Journal of Surgical Simulation 2022; 9: 127 - 137

Published: 16 January 2023


Original article

Evaluating the role of simulated practical skills assessments in the UK neurosurgical national selection process

Tom J. Grundy, Thomas W. Fallows Peter C. Whitfield and Ian D. Kamaly-Asl
Corresponding author: Tom J. Grundy, Manchester Centre for Clinical Neurosciences, Salford Royal Foundation Trust, Stott Lane, Salford, M6 8HD, UK. Email:


Background: The selection and training of surgeons is an important undertaking for recruitment and development of a neurosurgical workforce. Meaningful and reliable assessment of practical skills can be problematic due to several factors. We aimed to appraise the performance of candidates in the national neurosurgical recruitment exercise to establish correlation with specific practical skill simulations to assess the value of each simulation in discriminating between candidates.

Methods: We reviewed 1078 anonymised candidate records between 2009 and 2018 and analysed the prospectively collected Objective Structured Assessment of Technical Skills (OSATS) scores. Statistical evaluation of correlation between simulated assessment scores was performed to establish potential relationships between scoring domains. Correlation coefficients were calculated to establish potential relationships between skill simulation domains. A cohort of candidates was assessed for stereoblindness, and score domains were compared against this trait to assess the role of three-dimensional vision in candidates’ performance.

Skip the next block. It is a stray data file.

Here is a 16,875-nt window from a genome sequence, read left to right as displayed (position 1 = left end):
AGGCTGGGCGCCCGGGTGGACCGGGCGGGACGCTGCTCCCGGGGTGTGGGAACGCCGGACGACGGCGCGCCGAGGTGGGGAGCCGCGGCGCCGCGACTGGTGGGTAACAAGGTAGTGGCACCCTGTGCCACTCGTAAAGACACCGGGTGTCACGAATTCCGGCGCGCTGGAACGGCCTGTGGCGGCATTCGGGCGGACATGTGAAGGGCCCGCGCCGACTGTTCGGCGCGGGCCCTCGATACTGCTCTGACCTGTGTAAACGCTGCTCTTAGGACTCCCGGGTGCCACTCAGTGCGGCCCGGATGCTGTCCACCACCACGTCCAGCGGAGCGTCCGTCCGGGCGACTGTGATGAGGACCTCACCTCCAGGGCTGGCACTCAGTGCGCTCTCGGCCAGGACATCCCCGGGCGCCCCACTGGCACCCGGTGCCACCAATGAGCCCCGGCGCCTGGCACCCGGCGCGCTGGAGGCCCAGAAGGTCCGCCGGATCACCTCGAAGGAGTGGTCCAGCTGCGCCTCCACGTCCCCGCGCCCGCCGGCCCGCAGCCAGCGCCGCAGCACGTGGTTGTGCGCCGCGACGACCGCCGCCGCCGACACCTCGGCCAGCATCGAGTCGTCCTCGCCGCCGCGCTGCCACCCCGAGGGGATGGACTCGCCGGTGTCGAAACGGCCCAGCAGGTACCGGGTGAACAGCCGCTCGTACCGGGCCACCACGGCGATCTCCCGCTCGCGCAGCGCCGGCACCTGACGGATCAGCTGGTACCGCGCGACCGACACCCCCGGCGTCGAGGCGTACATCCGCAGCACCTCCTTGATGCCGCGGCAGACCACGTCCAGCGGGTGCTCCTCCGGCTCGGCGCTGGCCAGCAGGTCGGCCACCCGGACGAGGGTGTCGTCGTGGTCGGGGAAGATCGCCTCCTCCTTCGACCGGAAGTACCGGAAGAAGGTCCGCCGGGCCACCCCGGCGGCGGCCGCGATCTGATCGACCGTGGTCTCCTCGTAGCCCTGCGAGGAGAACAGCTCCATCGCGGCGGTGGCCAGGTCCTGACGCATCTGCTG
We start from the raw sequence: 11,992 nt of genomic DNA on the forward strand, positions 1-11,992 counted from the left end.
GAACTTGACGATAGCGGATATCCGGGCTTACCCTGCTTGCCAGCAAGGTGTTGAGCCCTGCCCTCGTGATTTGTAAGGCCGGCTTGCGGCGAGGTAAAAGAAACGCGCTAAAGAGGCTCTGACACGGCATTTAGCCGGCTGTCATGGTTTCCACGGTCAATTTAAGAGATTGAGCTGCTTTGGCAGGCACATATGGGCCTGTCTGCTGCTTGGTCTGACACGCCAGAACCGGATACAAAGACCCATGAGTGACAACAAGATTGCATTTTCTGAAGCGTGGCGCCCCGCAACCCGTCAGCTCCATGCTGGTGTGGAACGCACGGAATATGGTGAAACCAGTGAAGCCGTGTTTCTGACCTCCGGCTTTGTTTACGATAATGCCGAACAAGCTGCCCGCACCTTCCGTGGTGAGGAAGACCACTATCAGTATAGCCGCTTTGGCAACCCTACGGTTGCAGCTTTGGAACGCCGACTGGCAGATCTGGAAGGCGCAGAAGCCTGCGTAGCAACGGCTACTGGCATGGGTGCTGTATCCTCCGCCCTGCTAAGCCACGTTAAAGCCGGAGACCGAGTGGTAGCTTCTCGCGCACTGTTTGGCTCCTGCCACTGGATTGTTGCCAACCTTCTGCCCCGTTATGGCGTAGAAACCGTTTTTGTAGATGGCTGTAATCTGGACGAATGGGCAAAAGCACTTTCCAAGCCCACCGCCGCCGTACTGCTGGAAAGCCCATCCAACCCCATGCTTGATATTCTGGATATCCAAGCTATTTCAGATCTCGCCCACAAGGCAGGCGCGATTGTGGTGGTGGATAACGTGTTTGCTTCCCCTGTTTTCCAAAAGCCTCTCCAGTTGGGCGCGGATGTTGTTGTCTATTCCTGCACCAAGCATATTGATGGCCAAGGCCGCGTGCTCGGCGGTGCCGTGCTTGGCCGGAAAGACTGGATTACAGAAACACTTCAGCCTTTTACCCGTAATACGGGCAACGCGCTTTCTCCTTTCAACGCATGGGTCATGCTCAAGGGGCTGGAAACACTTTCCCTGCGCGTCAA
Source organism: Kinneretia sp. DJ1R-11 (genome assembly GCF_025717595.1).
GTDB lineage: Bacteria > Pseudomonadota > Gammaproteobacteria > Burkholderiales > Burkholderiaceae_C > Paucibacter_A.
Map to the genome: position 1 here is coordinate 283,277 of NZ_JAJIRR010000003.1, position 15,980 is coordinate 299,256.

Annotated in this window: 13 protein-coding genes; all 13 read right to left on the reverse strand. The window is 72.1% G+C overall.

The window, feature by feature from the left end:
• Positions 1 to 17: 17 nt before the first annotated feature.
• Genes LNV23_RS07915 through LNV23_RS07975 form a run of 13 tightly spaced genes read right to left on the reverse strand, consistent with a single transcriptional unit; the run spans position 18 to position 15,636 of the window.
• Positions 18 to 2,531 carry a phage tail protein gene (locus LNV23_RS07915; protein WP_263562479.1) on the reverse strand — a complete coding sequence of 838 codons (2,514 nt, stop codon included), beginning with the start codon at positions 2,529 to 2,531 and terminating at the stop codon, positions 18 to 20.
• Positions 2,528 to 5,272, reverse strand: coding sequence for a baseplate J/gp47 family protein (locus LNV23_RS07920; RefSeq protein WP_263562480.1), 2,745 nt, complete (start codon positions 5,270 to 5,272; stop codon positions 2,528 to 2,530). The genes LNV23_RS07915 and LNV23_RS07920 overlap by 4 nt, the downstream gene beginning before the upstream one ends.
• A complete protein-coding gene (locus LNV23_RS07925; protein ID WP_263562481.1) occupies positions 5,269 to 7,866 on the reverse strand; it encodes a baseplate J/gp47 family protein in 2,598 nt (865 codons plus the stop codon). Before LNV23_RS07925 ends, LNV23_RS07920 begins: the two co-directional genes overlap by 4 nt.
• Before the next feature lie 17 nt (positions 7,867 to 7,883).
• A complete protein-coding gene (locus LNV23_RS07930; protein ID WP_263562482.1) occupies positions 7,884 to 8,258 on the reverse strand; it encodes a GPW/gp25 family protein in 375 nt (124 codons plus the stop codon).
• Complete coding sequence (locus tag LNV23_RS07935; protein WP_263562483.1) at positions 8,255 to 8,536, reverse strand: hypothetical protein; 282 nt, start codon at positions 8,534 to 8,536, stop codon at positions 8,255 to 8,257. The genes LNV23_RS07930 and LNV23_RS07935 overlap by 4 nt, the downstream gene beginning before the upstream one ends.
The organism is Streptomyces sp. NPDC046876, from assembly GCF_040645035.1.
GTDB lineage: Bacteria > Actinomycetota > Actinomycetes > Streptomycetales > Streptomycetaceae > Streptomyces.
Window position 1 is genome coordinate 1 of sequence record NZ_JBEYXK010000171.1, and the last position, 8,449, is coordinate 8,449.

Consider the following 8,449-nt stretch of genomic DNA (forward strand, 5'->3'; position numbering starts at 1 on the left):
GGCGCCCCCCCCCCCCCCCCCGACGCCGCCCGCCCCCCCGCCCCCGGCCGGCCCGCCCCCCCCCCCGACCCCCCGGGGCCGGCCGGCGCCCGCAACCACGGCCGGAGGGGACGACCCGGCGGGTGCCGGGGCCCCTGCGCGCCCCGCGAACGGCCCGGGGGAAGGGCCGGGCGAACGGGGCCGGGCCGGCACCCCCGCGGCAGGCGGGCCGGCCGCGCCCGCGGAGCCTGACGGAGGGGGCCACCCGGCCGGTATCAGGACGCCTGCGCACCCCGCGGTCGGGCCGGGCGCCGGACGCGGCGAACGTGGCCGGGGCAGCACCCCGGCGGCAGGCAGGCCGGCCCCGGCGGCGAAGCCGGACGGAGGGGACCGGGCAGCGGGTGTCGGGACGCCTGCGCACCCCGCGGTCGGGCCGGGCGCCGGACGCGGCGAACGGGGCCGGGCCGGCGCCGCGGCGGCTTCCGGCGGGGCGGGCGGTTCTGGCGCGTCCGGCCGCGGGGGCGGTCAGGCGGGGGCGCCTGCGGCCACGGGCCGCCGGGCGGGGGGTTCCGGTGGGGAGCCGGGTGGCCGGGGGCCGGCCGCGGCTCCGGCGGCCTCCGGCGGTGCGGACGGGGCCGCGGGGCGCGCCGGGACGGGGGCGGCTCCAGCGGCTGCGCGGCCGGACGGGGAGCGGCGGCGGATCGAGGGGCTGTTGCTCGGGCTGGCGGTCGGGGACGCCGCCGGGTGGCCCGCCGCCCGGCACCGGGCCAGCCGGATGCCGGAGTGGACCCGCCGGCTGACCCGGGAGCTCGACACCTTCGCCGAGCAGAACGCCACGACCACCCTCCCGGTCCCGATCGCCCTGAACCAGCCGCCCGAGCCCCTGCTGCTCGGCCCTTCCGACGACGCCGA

Results: Significant correlation was noted between specific skill simulation assessments, including microsurgical bead manipulation and suture placement tasks (ρ = 0.155, P < 0.001); 94% of applicants demonstrated stereoscopic vision. Stereo-blind candidates did not perform significantly poorer in tasks requiring visuospatial skills. A significant degree of correlation was observed between skill domains across assessments suggesting reliability in the testing methods.

Conclusions: OSATS are a reproducible and established method of assessing simulated surgical skills. Specific scoring domains demonstrated high degrees of correlation, suggesting that they test similar skills. Stereovision does not appear to affect candidates’ scores, potentially a result of practical compensation; therefore they may be deemed equally appropriate candidates for neurosurgical selection.


neurosurgery; OSATS; national selection; stereovision; practical skills;